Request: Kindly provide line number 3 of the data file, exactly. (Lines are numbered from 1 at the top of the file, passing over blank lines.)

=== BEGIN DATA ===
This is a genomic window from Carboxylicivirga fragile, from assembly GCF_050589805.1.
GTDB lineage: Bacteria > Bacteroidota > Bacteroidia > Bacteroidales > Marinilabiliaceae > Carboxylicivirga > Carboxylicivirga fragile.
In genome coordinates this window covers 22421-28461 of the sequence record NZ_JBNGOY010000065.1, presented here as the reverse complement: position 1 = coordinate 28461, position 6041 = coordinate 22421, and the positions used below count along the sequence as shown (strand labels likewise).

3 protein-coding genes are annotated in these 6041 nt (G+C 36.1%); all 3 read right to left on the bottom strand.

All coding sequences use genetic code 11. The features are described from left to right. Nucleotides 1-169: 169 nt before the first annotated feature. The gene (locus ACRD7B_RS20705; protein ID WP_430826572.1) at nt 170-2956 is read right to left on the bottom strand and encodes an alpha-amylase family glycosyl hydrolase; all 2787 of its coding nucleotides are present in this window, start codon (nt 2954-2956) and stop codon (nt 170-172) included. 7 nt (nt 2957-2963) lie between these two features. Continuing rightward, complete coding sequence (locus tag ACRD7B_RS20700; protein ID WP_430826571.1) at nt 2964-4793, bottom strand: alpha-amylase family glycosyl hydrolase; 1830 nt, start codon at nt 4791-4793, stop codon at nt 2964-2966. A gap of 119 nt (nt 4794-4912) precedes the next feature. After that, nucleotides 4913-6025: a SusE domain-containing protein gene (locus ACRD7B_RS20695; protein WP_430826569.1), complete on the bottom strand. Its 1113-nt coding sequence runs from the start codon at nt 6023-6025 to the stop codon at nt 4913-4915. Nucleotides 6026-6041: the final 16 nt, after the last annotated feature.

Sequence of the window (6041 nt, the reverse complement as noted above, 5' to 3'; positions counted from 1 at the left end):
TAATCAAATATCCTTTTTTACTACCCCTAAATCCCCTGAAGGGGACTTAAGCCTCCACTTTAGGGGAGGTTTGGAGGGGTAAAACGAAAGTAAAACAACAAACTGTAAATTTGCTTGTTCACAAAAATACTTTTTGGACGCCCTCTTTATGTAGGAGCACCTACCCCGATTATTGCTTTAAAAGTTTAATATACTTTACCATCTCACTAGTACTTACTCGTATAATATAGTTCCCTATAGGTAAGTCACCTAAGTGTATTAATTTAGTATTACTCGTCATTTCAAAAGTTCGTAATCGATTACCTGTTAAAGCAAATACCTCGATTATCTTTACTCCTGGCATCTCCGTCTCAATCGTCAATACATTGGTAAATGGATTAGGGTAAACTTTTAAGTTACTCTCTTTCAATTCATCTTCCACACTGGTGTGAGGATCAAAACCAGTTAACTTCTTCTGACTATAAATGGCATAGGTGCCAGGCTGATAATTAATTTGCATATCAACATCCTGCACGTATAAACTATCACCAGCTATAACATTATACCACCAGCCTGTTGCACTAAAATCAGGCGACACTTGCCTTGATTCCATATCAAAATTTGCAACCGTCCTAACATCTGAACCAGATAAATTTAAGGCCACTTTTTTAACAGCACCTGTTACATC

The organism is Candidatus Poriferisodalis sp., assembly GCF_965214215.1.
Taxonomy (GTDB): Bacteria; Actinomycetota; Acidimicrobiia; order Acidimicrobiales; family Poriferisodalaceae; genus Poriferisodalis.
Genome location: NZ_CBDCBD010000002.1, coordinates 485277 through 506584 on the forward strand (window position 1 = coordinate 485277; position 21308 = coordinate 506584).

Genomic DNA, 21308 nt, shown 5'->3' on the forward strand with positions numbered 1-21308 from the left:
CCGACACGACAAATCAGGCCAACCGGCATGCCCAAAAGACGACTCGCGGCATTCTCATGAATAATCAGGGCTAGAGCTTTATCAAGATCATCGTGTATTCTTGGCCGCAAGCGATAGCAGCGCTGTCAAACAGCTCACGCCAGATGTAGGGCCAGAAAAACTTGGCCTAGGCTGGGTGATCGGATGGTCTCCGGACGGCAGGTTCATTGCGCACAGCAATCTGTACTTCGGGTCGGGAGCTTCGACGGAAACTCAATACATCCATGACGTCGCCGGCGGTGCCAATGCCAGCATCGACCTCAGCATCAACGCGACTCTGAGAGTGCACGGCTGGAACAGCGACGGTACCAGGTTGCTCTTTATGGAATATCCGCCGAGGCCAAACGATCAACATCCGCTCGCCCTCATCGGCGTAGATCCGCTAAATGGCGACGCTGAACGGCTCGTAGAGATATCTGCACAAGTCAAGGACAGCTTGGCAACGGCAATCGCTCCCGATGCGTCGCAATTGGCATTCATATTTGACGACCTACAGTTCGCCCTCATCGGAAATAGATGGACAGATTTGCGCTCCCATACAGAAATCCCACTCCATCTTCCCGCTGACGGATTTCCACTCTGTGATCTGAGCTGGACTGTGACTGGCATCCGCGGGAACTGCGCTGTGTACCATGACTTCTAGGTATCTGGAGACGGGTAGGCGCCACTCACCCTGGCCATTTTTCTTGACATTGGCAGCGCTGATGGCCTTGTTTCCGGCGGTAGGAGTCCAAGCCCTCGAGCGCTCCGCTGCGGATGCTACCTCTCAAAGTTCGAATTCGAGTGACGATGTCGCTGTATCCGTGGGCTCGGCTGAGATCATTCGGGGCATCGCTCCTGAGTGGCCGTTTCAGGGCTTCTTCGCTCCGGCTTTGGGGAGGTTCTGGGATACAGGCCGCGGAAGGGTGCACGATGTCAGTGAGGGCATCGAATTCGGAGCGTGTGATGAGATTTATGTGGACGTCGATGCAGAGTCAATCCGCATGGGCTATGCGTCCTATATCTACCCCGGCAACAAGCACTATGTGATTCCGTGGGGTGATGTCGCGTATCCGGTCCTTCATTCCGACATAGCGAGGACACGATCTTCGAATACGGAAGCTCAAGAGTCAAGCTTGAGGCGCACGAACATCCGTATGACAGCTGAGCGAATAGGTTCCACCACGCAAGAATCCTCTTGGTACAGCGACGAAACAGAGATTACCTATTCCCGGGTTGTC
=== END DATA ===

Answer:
In genome coordinates this window covers 22421-28461 of the sequence record NZ_JBNGOY010000065.1, presented here as the reverse complement: position 1 = coordinate 28461, position 6041 = coordinate 22421, and the positions used below count along the sequence as shown (strand labels likewise).